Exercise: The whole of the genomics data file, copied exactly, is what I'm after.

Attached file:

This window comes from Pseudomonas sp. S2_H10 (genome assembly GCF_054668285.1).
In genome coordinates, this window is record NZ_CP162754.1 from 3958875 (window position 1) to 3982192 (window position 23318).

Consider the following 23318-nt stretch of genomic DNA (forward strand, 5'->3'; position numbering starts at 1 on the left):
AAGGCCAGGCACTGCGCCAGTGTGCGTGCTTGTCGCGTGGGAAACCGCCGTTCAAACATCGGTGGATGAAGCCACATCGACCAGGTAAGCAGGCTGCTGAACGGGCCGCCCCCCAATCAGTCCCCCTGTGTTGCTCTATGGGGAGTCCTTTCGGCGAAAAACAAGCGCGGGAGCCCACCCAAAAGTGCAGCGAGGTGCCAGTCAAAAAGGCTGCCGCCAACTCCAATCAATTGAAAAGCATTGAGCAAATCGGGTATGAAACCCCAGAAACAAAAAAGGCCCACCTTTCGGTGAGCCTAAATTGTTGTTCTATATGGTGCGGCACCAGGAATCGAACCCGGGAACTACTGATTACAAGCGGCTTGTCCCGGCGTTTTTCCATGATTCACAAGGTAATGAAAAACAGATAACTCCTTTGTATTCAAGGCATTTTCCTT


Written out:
This window comes from Pseudomonas sp. S2_H10 (genome assembly GCF_054668285.1).
In genome coordinates, this window is record NZ_CP162754.1 from 3958875 (window position 1) to 3982192 (window position 23318).

Consider the following 23318-nt stretch of genomic DNA (forward strand, 5'->3'; position numbering starts at 1 on the left):
AAGGCCAGGCACTGCGCCAGTGTGCGTGCTTGTCGCGTGGGAAACCGCCGTTCAAACATCGGTGGATGAAGCCACATCGACCAGGTAAGCAGGCTGCTGAACGGGCCGCCCCCCAATCAGTCCCCCTGTGTTGCTCTATGGGGAGTCCTTTCGGCGAAAAACAAGCGCGGGAGCCCACCCAAAAGTGCAGCGAGGTGCCAGTCAAAAAGGCTGCCGCCAACTCCAATCAATTGAAAAGCATTGAGCAAATCGGGTATGAAACCCCAGAAACAAAAAAGGCCCACCTTTCGGTGAGCCTAAATTGTTGTTCTATATGGTGCGGCACCAGGAATCGAACCCGGGAACTACTGATTACAAGCGGCTTGTCCCGGCGTTTTTCCATGATTCACAAGGTAATGAAAAACAGATAACTCCTTTGTATTCAAGGCATTTTCCTT